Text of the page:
Outside Japan the Nissan Silvia S110 also had a strong rallying following: a UK company called Blydenstein created a homologated version of the DatsunNissan Silvia S110 with a FJ24 engine: basically a FJ20E with increased displacement and a carburetor stuck on it. It dominated the British rally scene in the early 80s till it was outlawed by the Group B regulations.

Nissan 240RS: Nissan Silvia S110 with FJ24
Nissan 240RS: Nissan Silvia S110 with FJ24

In march 1983 the Silvia S110 got succeeded by the Nissan S12 in Japan. It wasn’t until 1984 that the S12 was available in other countries.

I understand why the Nissan Silvia/Gazelle S110 is a very popular bosozoku style car: everyone wants to share a bit of that Hoshino spirit! Even though I prefer the later S12 styling more, I think the car itself is a very beautifully styled sports coupe! I would drive one any day! 🙂

[I posted this article earlier this week on Bosozokustyle.com]


5 Replies to “Popular Bosozoku cars: Nissan Silvia S110”

  1. You’ll find after a bit of a squint at the later Silvia Super Silhouette car, that it is in fact still the S110 body-shape but with an S12 Nose-piece.

    I’m also fairly certain the 240RS was known as a Nissan 240RS (BS110) and not a Datsun 240RS.

  2. You are right about the Datsun designation: I totally forgot about the branding not being Dastun like all other Nissans were called in the early 80s. To quote myself from one of the other blogpostings: All BS110 240RS rallycars originally were made by Blydenstein in the UK, so the car is not a factory produced rallycar, but they were produced on behalf of Nissan: that’s why they were badged Nissan and not Datsun.

    You are partly right about Hoshino’s Silvia S12 still being a S110 during the Super Silhouette Formula: it switched over to the new styling both front and rear end (including the new taillights as well):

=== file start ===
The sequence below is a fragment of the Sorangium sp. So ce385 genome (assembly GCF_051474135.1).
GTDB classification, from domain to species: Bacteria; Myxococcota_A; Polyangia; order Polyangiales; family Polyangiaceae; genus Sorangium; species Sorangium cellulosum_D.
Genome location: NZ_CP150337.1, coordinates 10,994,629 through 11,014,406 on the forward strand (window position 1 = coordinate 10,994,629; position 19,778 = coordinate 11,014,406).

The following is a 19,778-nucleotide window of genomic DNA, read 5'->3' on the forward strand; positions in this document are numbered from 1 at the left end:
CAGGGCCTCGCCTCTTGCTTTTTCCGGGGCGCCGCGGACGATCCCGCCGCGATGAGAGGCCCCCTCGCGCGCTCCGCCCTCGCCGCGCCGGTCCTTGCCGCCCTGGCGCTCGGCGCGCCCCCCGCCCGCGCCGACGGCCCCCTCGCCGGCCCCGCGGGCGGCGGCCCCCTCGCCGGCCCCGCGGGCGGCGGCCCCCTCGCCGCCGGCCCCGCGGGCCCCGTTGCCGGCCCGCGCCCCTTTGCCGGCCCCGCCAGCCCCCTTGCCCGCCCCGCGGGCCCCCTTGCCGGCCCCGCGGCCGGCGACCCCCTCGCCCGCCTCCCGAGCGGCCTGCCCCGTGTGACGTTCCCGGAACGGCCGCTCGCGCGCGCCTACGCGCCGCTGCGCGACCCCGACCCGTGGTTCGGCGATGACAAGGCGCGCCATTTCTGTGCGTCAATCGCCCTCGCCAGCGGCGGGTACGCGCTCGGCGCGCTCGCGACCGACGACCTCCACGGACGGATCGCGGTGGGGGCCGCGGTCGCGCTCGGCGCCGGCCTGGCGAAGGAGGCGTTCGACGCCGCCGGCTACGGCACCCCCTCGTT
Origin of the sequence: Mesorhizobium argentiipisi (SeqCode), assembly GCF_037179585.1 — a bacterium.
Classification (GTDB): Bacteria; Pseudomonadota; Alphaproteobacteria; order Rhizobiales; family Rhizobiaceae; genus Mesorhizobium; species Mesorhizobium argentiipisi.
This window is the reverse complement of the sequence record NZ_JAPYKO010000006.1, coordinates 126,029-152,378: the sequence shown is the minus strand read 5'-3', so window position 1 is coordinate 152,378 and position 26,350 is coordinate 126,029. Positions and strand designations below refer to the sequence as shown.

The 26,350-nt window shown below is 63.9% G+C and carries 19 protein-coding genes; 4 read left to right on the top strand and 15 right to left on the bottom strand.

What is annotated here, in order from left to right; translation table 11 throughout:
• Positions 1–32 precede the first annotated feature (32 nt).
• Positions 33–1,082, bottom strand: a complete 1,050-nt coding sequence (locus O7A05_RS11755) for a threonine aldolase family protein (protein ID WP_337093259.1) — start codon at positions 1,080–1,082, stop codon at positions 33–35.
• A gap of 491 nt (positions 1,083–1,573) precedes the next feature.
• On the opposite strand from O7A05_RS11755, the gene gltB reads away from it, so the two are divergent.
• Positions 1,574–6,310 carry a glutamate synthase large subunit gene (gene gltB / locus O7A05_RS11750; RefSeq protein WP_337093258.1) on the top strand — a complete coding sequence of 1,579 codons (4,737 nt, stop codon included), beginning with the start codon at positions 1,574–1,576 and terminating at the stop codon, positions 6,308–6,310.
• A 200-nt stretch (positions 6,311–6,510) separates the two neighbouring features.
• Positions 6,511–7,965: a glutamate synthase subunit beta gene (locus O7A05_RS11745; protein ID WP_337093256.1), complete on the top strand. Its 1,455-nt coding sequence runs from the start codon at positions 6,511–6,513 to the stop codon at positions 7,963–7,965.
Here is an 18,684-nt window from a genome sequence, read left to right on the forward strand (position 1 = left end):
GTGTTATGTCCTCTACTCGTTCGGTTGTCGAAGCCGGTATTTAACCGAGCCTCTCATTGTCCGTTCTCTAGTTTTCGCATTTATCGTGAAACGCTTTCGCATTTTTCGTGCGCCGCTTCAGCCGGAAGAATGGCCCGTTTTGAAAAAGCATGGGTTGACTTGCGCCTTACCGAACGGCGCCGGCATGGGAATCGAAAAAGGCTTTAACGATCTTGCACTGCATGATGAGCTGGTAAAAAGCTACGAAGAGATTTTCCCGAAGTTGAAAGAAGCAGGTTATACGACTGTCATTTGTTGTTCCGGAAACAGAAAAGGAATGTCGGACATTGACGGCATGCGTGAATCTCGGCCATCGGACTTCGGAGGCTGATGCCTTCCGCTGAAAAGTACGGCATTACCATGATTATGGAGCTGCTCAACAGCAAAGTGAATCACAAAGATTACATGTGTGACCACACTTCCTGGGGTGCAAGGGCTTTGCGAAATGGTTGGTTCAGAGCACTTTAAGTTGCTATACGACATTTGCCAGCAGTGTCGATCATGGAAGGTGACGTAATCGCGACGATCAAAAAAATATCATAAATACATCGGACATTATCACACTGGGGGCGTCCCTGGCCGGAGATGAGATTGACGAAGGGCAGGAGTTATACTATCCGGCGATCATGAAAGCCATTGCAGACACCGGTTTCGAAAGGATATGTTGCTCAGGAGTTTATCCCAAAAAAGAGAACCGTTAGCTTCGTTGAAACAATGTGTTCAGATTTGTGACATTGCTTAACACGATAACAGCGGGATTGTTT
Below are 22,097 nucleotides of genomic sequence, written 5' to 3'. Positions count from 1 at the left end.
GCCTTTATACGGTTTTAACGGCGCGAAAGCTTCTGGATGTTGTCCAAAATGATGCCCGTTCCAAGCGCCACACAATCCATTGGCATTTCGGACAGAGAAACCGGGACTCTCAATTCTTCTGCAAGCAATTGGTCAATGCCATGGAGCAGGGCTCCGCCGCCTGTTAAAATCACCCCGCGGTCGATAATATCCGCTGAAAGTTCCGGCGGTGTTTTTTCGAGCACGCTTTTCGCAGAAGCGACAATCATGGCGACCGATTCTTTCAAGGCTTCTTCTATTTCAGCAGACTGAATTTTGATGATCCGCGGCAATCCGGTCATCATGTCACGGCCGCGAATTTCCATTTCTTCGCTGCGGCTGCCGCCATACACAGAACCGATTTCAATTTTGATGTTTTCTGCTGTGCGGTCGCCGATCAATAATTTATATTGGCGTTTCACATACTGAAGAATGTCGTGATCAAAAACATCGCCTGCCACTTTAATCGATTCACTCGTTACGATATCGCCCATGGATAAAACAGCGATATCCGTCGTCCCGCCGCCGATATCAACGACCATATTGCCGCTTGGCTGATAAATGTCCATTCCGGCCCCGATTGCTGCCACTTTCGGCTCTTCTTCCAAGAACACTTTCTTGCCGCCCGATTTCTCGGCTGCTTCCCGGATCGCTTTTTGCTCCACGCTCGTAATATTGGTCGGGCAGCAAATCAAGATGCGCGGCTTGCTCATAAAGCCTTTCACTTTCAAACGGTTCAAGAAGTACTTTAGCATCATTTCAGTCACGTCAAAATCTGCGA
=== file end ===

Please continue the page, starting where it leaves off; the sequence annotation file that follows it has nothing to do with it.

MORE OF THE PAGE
http://www.youtube.com/watch?v=tL6uI7_emMU
    The Super Silhouette Formula cars were a tubular chassis with only the driver section being an aluminum monocoque design and a body of FRP. In other words: it was easy to switch the body itself to the S12 design but quite impossible to change the structure of the car somewhere mid season, hence the back looks like a stretched version of the S12 shape at the rear end.

  3. It’s almost sad that it’s not redesigned for the S12 chassis. Head-lamps and Tail-lamps do not an S12 make though. A standard S110 Hatch is a curious looking beast, I wouldn’t call them pretty by any means. The Silhouette car went a long way in helping the looks department. I guess a matched wide-body and fitting dished rims will do that to any car though. 😉

    For anyone else interested, it’s the rear window and bodyline that gives away it’s still the S110.

    Compare;
    0:46 on the YouTube Video banpei shared in his comment with
    0:38 on this clip http://www.youtube.com/watch?v=8fVd0A1p6Kg

    Sweet car irrespective of the front on it (+ rear lamps) and sweet blog too man, I take a peek at this most everyday, even have it on my little blogroll list on mine to share the enjoyment. Keep it up man.

  4. Thanks for the compliment and blogroll! 🙂
    I just started reading yours and I immediately added yours to my blogroll as well! Got to do a lot of catching up next days!